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Pokémon Go’s weather system was a long time coming

It’s Pokémon in the real world, after all

rain in pokémon go Niantic/The Pokémon Company

Pokémon Go’s next update introduces a feature that reflects the current weather of the world around you, which makes a lot of sense for the augmented reality game. It may have taken more than a year after release to implement the feature — the first of its kind for an AR game, according to Niantic — but the plan all along has been to have Pokémon Go resemble the real world as closely as possible.

“When we talked about the game in the early days, we always thought of this as a real-world game,” Niantic global marketing lead Archit Bhargava told Polygon this week. “Ultimately, the addition of weather makes the game even more real.”

This seems like a given, but there’s a special significance to launching the feature alongside the release of more monsters from Pokémon Ruby and Sapphire. The Game Boy Advance installments were the first to feature various weather patterns in-game, each of which would have a sizable impact in battle. The Pokémon Castform’s abilities even changed based on the climate of the area it was in.

Niantic declined to comment on whether Castform will operate in a similar fashion in Pokémon Go. But the good news is that, as for now, Pokémon are only a bit easier to find during certain weather conditions — meaning you won’t have to trek out into the snow to find a Snorunt, in case you live in a drier climate.

Snow in Pokémon Go, as of the weather system update.
Snow in Pokémon Go, as of the weather system update.
Niantic/The Pokémon Company

This is par for the course with Niantic’s big Pokémon Go updates. The developer first brought baby Pokémon as part of its second-gen monster rollout; that was the first time that the franchise included pre-evolutions. Alongside those came new evolutionary items like the King’s Rock required to evolve into Slowking, which also first appeared in Pokémon Gold and Silver.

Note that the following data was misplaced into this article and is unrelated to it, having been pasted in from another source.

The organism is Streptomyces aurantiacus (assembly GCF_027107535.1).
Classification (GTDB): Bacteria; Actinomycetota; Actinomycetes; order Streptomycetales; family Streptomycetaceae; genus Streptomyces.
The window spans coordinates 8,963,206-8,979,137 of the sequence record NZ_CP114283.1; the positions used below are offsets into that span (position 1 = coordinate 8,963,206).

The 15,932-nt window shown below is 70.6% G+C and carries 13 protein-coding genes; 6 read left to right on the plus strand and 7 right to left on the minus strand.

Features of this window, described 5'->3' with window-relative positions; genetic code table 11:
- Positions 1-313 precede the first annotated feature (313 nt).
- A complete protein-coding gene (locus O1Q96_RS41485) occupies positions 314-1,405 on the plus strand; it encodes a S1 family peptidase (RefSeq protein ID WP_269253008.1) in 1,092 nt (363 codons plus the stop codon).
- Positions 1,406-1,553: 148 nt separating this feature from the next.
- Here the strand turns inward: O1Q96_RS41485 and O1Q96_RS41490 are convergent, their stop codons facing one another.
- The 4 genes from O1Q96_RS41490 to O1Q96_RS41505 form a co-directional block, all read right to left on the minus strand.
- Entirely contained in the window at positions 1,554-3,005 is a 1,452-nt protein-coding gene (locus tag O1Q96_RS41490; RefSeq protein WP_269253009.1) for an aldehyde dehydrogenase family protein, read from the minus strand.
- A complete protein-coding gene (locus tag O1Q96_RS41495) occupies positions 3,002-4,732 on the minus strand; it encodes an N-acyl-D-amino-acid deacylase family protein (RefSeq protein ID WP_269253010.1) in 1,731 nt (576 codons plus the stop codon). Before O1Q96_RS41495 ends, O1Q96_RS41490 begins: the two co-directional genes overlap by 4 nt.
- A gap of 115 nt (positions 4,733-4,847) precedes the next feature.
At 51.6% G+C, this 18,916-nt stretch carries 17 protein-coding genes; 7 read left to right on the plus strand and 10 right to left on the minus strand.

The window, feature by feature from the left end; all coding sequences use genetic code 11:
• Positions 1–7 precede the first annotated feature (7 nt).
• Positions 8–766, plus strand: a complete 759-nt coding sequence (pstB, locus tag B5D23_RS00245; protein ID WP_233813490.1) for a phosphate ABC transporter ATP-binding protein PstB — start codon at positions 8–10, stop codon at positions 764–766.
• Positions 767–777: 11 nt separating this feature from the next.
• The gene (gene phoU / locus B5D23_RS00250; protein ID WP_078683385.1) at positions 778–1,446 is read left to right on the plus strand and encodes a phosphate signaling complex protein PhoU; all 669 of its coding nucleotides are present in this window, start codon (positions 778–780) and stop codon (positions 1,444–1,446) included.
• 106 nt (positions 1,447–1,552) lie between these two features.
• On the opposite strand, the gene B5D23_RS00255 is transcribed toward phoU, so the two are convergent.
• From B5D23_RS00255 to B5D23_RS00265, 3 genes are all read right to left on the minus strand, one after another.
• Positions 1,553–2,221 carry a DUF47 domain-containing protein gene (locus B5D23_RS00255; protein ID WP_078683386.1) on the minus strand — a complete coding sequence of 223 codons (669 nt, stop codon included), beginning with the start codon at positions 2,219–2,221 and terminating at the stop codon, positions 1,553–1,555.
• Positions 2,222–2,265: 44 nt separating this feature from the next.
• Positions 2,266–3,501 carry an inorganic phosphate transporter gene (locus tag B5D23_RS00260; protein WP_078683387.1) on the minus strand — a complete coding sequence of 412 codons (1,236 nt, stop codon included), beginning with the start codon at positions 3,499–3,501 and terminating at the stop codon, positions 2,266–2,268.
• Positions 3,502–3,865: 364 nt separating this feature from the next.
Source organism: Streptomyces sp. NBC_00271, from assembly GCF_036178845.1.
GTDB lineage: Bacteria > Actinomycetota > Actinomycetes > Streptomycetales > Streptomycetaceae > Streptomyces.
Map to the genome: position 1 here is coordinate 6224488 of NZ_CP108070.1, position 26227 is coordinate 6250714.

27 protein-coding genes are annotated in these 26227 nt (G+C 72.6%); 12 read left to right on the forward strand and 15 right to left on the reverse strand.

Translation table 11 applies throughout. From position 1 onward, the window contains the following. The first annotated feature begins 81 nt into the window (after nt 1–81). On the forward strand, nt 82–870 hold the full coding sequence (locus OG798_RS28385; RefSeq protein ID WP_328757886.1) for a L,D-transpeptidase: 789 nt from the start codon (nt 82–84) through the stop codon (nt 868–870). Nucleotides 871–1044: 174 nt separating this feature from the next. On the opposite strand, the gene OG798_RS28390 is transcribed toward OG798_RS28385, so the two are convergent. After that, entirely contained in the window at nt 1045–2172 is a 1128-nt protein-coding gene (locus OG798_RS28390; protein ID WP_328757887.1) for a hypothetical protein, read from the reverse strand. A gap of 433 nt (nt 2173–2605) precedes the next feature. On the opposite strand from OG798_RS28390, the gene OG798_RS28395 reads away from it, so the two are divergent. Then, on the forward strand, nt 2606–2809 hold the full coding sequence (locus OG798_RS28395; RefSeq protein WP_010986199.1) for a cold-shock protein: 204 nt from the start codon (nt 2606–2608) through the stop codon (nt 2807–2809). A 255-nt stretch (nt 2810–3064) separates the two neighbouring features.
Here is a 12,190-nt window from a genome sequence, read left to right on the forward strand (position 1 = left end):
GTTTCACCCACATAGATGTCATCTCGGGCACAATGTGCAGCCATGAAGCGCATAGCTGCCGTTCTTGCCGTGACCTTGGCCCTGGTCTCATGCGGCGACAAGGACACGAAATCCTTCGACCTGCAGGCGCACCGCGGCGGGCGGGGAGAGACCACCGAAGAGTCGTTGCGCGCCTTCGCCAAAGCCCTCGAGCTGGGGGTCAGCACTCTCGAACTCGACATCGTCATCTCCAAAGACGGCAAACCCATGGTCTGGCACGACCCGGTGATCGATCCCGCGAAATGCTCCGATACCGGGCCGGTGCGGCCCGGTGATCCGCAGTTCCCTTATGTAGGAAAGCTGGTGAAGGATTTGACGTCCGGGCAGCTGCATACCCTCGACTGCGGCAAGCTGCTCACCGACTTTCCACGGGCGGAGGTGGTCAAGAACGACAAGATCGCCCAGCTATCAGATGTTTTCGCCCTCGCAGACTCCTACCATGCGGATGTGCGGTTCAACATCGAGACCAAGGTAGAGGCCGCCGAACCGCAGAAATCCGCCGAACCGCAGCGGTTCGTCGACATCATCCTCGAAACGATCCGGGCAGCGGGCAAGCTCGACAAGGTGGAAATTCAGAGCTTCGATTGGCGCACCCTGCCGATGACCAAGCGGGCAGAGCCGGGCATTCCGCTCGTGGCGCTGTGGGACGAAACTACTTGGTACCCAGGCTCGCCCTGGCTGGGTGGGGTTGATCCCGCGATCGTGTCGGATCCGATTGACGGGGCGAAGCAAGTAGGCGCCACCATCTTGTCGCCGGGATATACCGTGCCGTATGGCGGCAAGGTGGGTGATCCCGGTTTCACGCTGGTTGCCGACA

The Ruby and Sapphire-themed update makes for convenient timing to introduce weather, but at 2017’s Game Developers Conference, Niantic director of interaction and visual design told Dennis Hwang told the audience that the team toyed around with a weather system as early as Pokémon Go’s initial development phase.

I was in attendance as Hwang talked about his ideas for the future of the game.

“Some day hopefully we’ll get to do more weather effects,” he said at GDC. Earlier in the presentation, he showed off an early look at what these could have been like, alongside time-of-day mechanics that would change the look of the game to reflect sunset and sunrise.

It may have taken a while, but the biggest takeaway is that future Pokémon rollouts could be accompanied by other corresponding new features. Start thinking about any big changes that fourth-gen games Pokémon Diamond and Pearl brought to the series; maybe we’ll see those next.

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